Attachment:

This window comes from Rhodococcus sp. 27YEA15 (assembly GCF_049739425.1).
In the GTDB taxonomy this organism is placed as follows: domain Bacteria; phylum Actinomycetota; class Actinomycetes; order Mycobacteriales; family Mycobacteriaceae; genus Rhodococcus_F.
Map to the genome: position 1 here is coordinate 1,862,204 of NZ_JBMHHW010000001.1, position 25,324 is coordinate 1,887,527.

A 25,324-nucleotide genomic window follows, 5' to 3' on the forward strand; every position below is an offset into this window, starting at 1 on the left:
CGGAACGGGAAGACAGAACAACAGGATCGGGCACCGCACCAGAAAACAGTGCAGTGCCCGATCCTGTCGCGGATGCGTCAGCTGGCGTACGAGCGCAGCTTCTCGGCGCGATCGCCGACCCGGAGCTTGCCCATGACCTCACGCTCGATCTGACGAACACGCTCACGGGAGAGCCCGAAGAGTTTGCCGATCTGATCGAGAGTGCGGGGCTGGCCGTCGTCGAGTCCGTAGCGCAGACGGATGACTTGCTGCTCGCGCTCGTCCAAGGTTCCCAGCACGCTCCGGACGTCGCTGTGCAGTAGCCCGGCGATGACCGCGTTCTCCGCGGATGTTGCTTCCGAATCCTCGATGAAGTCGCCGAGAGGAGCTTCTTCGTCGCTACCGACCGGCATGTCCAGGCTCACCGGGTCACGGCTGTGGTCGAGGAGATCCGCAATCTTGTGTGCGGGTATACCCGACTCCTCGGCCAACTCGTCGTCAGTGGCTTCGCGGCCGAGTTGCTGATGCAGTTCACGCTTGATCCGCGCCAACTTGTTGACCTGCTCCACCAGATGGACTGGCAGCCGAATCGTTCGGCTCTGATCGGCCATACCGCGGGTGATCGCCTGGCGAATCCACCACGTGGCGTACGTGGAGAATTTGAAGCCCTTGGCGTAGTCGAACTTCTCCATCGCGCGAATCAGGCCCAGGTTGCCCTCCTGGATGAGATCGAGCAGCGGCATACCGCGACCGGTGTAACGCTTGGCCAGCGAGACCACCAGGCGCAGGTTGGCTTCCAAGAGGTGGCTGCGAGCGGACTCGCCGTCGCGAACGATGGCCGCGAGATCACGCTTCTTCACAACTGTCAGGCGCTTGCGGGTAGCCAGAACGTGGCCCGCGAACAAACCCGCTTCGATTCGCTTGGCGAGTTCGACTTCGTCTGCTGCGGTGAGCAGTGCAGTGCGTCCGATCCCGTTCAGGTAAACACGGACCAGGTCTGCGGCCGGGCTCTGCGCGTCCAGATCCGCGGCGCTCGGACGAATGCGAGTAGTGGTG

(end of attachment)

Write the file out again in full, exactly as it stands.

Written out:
This window comes from Rhodococcus sp. 27YEA15 (assembly GCF_049739425.1).
In the GTDB taxonomy this organism is placed as follows: domain Bacteria; phylum Actinomycetota; class Actinomycetes; order Mycobacteriales; family Mycobacteriaceae; genus Rhodococcus_F.
Map to the genome: position 1 here is coordinate 1,862,204 of NZ_JBMHHW010000001.1, position 25,324 is coordinate 1,887,527.

A 25,324-nucleotide genomic window follows, 5' to 3' on the forward strand; every position below is an offset into this window, starting at 1 on the left:
CGGAACGGGAAGACAGAACAACAGGATCGGGCACCGCACCAGAAAACAGTGCAGTGCCCGATCCTGTCGCGGATGCGTCAGCTGGCGTACGAGCGCAGCTTCTCGGCGCGATCGCCGACCCGGAGCTTGCCCATGACCTCACGCTCGATCTGACGAACACGCTCACGGGAGAGCCCGAAGAGTTTGCCGATCTGATCGAGAGTGCGGGGCTGGCCGTCGTCGAGTCCGTAGCGCAGACGGATGACTTGCTGCTCGCGCTCGTCCAAGGTTCCCAGCACGCTCCGGACGTCGCTGTGCAGTAGCCCGGCGATGACCGCGTTCTCCGCGGATGTTGCTTCCGAATCCTCGATGAAGTCGCCGAGAGGAGCTTCTTCGTCGCTACCGACCGGCATGTCCAGGCTCACCGGGTCACGGCTGTGGTCGAGGAGATCCGCAATCTTGTGTGCGGGTATACCCGACTCCTCGGCCAACTCGTCGTCAGTGGCTTCGCGGCCGAGTTGCTGATGCAGTTCACGCTTGATCCGCGCCAACTTGTTGACCTGCTCCACCAGATGGACTGGCAGCCGAATCGTTCGGCTCTGATCGGCCATACCGCGGGTGATCGCCTGGCGAATCCACCACGTGGCGTACGTGGAGAATTTGAAGCCCTTGGCGTAGTCGAACTTCTCCATCGCGCGAATCAGGCCCAGGTTGCCCTCCTGGATGAGATCGAGCAGCGGCATACCGCGACCGGTGTAACGCTTGGCCAGCGAGACCACCAGGCGCAGGTTGGCTTCCAAGAGGTGGCTGCGAGCGGACTCGCCGTCGCGAACGATGGCCGCGAGATCACGCTTCTTCACAACTGTCAGGCGCTTGCGGGTAGCCAGAACGTGGCCCGCGAACAAACCCGCTTCGATTCGCTTGGCGAGTTCGACTTCGTCTGCTGCGGTGAGCAGTGCAGTGCGTCCGATCCCGTTCAGGTAAACACGGACCAGGTCTGCGGCCGGGCTCTGCGCGTCCAGATCCGCGGCGCTCGGACGAATGCGAGTAGTGGTG